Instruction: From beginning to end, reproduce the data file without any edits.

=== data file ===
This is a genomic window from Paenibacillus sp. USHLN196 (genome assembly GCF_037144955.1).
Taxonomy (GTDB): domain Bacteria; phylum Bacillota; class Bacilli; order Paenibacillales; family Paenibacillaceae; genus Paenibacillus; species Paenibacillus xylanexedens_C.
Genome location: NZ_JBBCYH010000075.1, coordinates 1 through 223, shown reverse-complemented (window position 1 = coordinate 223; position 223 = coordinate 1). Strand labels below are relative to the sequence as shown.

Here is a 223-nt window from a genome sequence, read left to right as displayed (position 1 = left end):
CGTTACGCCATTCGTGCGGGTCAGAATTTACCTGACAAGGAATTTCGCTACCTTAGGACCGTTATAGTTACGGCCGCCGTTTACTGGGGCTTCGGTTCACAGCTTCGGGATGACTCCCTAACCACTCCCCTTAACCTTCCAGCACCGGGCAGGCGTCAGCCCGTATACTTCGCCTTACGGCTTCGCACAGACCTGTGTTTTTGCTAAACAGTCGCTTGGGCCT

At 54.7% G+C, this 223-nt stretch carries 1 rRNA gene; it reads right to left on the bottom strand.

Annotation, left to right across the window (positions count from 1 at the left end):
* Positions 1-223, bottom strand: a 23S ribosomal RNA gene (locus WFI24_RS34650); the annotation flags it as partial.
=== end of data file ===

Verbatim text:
This is a genomic window from Paenibacillus sp. USHLN196 (genome assembly GCF_037144955.1).
Taxonomy (GTDB): domain Bacteria; phylum Bacillota; class Bacilli; order Paenibacillales; family Paenibacillaceae; genus Paenibacillus; species Paenibacillus xylanexedens_C.
Genome location: NZ_JBBCYH010000075.1, coordinates 1 through 223, shown reverse-complemented (window position 1 = coordinate 223; position 223 = coordinate 1). Strand labels below are relative to the sequence as shown.

Here is a 223-nt window from a genome sequence, read left to right as displayed (position 1 = left end):
CGTTACGCCATTCGTGCGGGTCAGAATTTACCTGACAAGGAATTTCGCTACCTTAGGACCGTTATAGTTACGGCCGCCGTTTACTGGGGCTTCGGTTCACAGCTTCGGGATGACTCCCTAACCACTCCCCTTAACCTTCCAGCACCGGGCAGGCGTCAGCCCGTATACTTCGCCTTACGGCTTCGCACAGACCTGTGTTTTTGCTAAACAGTCGCTTGGGCCT

At 54.7% G+C, this 223-nt stretch carries 1 rRNA gene; it reads right to left on the bottom strand.

Annotation, left to right across the window (positions count from 1 at the left end):
* Positions 1-223, bottom strand: a 23S ribosomal RNA gene (locus WFI24_RS34650); the annotation flags it as partial.